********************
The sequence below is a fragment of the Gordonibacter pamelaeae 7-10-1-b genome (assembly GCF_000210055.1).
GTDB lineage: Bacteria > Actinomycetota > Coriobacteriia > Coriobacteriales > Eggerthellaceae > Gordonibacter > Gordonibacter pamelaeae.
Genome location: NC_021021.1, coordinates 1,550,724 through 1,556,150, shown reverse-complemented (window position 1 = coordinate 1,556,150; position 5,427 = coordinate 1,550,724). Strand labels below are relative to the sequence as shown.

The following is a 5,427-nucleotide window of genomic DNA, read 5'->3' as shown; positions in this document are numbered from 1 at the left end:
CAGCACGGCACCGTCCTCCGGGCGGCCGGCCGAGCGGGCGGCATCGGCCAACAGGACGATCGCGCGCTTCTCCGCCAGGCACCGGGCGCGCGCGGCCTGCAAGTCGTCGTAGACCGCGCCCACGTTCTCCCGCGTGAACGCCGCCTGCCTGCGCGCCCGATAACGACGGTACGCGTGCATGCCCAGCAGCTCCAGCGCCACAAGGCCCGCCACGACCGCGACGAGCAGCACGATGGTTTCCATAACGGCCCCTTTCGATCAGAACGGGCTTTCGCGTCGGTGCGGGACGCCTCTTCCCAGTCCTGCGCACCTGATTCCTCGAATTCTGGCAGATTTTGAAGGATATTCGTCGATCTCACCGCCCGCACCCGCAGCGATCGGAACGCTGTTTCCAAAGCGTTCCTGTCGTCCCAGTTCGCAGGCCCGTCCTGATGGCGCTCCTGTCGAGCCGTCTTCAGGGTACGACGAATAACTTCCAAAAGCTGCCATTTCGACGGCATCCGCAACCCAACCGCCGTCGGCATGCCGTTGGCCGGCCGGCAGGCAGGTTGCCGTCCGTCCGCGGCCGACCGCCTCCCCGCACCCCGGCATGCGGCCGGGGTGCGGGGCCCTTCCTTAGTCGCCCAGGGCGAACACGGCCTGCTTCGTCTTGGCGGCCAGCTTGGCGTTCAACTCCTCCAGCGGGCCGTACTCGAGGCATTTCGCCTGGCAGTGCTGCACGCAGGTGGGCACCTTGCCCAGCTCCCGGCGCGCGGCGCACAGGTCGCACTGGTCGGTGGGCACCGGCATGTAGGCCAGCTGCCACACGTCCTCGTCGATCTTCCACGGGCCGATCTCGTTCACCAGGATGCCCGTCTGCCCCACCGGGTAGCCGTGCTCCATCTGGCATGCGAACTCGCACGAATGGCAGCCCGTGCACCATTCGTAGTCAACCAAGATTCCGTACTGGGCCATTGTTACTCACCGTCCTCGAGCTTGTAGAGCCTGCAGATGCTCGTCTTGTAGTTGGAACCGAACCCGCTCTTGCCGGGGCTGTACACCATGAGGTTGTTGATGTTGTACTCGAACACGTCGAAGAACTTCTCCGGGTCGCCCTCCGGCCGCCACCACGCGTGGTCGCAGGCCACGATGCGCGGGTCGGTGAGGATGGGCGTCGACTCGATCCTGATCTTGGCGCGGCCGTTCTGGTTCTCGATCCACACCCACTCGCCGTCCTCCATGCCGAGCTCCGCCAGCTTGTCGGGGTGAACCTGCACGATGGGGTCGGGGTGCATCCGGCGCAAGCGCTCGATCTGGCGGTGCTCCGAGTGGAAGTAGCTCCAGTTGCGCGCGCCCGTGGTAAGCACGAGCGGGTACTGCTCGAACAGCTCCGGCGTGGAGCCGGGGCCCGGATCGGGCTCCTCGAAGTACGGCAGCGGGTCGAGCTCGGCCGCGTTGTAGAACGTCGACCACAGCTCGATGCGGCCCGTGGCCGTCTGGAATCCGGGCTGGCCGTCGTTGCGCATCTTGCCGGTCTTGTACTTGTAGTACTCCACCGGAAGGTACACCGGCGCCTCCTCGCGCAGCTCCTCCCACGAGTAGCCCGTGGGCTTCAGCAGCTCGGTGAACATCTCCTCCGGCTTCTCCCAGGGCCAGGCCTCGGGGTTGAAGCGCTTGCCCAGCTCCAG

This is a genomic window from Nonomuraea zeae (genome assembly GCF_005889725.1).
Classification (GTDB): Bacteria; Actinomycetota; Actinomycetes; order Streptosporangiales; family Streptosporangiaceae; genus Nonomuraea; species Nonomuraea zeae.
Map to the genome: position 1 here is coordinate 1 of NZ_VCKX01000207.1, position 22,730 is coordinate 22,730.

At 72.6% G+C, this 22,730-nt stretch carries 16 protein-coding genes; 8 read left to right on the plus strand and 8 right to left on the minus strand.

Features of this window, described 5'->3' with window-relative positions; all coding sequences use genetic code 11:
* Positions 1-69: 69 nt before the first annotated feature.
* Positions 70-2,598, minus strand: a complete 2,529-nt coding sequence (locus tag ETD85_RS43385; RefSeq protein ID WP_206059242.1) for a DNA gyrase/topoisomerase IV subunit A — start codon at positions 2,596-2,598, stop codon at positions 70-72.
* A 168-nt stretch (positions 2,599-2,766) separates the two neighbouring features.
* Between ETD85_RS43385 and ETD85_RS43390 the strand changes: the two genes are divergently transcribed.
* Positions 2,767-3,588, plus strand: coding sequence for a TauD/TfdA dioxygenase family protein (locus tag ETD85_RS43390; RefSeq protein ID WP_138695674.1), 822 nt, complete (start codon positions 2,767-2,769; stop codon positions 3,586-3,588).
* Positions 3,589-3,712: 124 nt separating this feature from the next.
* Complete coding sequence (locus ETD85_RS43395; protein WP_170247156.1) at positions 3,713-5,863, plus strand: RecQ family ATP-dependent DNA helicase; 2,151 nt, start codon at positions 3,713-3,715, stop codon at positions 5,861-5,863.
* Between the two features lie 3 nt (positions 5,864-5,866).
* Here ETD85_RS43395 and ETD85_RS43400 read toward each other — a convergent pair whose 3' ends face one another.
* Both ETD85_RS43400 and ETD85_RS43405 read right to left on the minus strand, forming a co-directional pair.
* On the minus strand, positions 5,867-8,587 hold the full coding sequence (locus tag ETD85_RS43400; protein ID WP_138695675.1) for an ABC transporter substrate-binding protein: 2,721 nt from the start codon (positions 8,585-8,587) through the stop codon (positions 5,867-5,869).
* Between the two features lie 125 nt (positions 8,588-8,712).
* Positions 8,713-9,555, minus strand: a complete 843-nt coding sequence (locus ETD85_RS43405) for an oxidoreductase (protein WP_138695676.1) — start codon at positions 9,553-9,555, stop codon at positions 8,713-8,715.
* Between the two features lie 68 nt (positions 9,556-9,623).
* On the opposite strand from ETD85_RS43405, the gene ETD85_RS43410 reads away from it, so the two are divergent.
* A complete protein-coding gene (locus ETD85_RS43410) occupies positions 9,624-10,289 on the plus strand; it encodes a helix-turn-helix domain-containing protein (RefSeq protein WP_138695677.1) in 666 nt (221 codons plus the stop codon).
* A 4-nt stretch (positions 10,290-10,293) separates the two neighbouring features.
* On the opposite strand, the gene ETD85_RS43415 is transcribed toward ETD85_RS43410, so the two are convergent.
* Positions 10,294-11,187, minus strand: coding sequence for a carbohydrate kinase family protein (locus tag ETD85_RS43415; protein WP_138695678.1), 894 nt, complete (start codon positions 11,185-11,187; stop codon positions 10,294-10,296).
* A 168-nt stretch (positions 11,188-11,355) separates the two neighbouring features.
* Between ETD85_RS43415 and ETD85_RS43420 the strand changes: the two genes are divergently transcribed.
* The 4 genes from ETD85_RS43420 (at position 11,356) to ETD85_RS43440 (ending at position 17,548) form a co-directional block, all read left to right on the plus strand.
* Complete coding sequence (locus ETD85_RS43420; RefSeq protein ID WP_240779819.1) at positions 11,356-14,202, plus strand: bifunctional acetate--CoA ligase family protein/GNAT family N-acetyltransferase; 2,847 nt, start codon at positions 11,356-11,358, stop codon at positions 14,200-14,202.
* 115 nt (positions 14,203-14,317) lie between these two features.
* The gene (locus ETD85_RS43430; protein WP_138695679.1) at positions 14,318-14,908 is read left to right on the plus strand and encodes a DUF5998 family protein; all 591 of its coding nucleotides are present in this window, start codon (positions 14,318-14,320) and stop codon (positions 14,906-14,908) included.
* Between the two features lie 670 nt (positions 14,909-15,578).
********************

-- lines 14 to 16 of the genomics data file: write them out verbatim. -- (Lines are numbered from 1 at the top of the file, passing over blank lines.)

* Between ETD85_RS43385 and ETD85_RS43390 the strand changes: the two genes are divergently transcribed.
* Positions 2,767-3,588, plus strand: coding sequence for a TauD/TfdA dioxygenase family protein (locus tag ETD85_RS43390; RefSeq protein ID WP_138695674.1), 822 nt, complete (start codon positions 2,767-2,769; stop codon positions 3,586-3,588).
* Positions 3,589-3,712: 124 nt separating this feature from the next.